His first week here he brought three squirrels to ground
    and lined their mangled corpses up on the grass
    to be—why not?—admired before burial.
    He gobbled the snottiest tissues from the trash.
    Also, he swiped our lunches off the table.
    He knew not sit or stay, has still to take in
    that chasing sheep and horses is forbidden.
    When reprimanded, he grovels, penitent.
    He longs for love with all his poet’s soul.
          His eyebrows make him look intelligent.
          We save our choicest food scraps for his bowl.



    (from Still to Mow, W.W. Norton, 2007)

    Is it my fault I’m part rat terrier, part
    the kind of dog who lives in a lady’s lap?
    I didn’t ask to be bottom mutt in the pack
    that runs untamed through the twisted trash-strewn streets
    in Xochiapulcho, I didn’t ask to be plucked
    up by a pair of gringos. First, they took
    away my manhood. No more sweet reek
    of bitches, no hot pursuits, no garbage rot.
    When they packed up to go back to the USA
    I thought they’d cry, then dump me out, but no.
    Macho mestizo, my entry papers say.
    Who dines in style and sleeps the sleep of kings
    ought dream no more of his rowdy half-starved days. . .
    I dwell in heaven but without the wings.



    (from Where I Live – New & Selected Poems 1990-2010, W.W. Norton, 2010)

    Praise Be
    as in Praise be, it’s a filly

    and Hallelujah
    as in Hallelujah, it’s another filly

    are middle-aged mares now.
    Their dam Boomer is ancient.

    She is the daughter of Taboo,
    former slave in

    a drug scam running
    cocaine from Miami

    to Boston under
    the trailer’s floorboards.

    When the state
    sold her to the slaughterer

    we bought her back
    for 30 cents a pound and

    bred her to a little
    Arabian stud with a clubfoot.

    33 years later,
    Boomer has a metabolic

    end-of-life disease.
    We’ll give her one

    last summer on grass,
    the vet said cheerfully,

    stroking her mane.
    Pick out a good place

    to dig the hole.

    Boomer is sleek,
    Gleams like a waxed

    Mercedes. Canters
    uphill to pasture,

    trots down.
    I try to imagine

    the sweet tasseled fields
    without her,

    the blind glass of midnight
    without her

    peremptory whinies
    to summon the others

    when lightning
    shatters it,

    the way
    the little herd will

    close around her absence,
    the way they’ll go

    on grazing, mouths slobber-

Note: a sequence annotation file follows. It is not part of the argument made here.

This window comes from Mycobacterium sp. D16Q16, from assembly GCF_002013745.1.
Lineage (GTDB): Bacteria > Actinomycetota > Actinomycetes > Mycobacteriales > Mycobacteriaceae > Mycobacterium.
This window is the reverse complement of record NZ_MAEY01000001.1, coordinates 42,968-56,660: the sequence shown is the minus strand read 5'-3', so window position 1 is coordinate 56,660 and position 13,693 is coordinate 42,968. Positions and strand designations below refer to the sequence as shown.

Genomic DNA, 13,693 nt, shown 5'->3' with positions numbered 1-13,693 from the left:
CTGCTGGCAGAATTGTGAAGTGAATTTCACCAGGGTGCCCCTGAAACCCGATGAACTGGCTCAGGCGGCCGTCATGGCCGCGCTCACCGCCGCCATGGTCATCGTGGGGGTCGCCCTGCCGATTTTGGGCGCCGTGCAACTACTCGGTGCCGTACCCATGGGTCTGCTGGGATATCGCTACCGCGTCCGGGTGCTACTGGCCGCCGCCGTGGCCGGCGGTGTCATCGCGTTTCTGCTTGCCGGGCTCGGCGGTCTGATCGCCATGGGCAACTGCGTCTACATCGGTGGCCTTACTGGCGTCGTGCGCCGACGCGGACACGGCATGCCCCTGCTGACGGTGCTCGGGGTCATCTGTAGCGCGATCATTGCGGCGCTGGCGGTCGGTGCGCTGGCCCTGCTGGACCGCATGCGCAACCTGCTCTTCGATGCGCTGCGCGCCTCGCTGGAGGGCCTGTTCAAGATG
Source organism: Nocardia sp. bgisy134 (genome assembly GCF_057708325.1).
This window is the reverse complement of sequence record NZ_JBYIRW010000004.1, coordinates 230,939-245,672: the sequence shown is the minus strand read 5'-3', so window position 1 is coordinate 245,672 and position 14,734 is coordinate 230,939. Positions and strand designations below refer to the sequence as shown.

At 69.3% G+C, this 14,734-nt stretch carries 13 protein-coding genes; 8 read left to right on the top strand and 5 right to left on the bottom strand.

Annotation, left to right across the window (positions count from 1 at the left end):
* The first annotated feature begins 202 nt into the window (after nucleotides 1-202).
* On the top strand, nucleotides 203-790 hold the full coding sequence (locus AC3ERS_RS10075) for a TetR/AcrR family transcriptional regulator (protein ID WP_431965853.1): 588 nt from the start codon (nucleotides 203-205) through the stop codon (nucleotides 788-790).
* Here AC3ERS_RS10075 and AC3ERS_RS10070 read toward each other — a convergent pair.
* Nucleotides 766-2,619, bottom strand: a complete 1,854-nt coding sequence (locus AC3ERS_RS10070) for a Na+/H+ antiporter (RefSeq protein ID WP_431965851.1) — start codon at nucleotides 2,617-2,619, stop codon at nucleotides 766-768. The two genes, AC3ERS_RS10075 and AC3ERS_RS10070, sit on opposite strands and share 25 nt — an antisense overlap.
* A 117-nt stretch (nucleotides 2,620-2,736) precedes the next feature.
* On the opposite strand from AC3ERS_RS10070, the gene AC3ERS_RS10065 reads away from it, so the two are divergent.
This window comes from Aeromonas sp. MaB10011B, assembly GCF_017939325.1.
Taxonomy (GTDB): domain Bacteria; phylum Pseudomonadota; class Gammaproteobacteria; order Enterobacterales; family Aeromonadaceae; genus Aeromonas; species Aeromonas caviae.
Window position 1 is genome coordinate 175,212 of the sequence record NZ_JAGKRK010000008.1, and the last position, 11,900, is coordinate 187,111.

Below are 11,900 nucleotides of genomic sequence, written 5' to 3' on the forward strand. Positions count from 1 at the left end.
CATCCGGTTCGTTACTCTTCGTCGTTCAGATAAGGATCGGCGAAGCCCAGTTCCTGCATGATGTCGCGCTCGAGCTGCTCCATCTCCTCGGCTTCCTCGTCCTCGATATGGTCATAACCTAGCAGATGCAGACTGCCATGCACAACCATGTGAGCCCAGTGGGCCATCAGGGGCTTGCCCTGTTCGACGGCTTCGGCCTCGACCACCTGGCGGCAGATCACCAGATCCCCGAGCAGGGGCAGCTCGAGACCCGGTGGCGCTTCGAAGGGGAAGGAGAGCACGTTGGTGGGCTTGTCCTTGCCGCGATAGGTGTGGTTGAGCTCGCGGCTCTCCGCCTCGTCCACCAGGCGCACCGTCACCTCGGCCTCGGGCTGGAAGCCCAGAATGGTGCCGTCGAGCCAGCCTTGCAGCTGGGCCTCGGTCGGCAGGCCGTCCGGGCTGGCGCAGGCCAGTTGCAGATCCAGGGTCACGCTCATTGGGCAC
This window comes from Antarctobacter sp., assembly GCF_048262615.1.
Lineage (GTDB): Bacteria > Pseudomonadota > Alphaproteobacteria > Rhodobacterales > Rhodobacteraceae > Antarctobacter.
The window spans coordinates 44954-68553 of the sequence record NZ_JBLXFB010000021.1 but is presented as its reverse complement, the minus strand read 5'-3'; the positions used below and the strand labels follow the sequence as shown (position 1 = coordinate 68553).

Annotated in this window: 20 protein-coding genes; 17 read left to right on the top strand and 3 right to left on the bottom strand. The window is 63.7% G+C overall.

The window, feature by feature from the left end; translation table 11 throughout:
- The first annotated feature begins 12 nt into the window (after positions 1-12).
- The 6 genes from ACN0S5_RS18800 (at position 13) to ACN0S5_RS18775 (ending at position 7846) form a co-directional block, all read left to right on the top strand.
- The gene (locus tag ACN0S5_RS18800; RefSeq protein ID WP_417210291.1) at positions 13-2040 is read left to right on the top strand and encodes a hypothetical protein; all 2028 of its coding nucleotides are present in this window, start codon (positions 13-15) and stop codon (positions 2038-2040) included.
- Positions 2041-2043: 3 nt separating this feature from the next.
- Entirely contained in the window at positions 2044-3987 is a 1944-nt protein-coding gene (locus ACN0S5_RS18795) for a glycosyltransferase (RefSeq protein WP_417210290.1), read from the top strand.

full of the last clover.



    (from Where I Live – New & Selected Poems 1990-2010, W.W. Norton, 2010)

    After the year of come-and-go nosebleeds, after
    daily washing mucousy blood from his forelegs and flanks
    where he swiped himself clean in his impatient horsey way,
    I saw the tumor sprout waxy and white
    out of one nostril and dangle there, a rare fruit.
    Truth rose in my mouth, a drench of gall and wormwood
    and I sent for the vet and the backhoe driver
    who came together like football coaches conferring.

    The vet patted and praised him as she entered the stall
    he was born in twenty-six years ago and staggered to his feet
    with only a few false lunges in the predawn black and suckled
    in small audible gulps from his warm mother. After
    she got a line into his neck vein—he jittered a little the way
    he’d always pulled back from the needle—
    she started the sleep med and I stood with him feeding
    him apple slices slowly making them last and when

    his head drooped I led him out into the paddock and she shot
    the syringe full of pentobard into his vein. He dropped
    with a thud, a slain king, and by then the backhoe had torn
    the earth open, the driver deep in the hole raising
    icebox-size boulders and deftly arranging them in a row,
    scooping red dirt as the late afternoon sun winked out
    behind the treeline and after he finished the grave he went
    downhill to fit the forks on the front of his machine and by then

    I could hardly see as he hoisted the great swaying body aloft
    and bore it across the road to the hole and in the cold dark I poured
    a libation of apple juice for the earth to welcome his corpse—
    some drops spilled on his chestnut flank and some dribbled
    on his cheek and splashed onto his yellow teeth as he lay
    deep on one side and my hand shook—I could hardly see—
    rocking my grief back and forth over this kind death
    the taste of apple wasting in his mouth.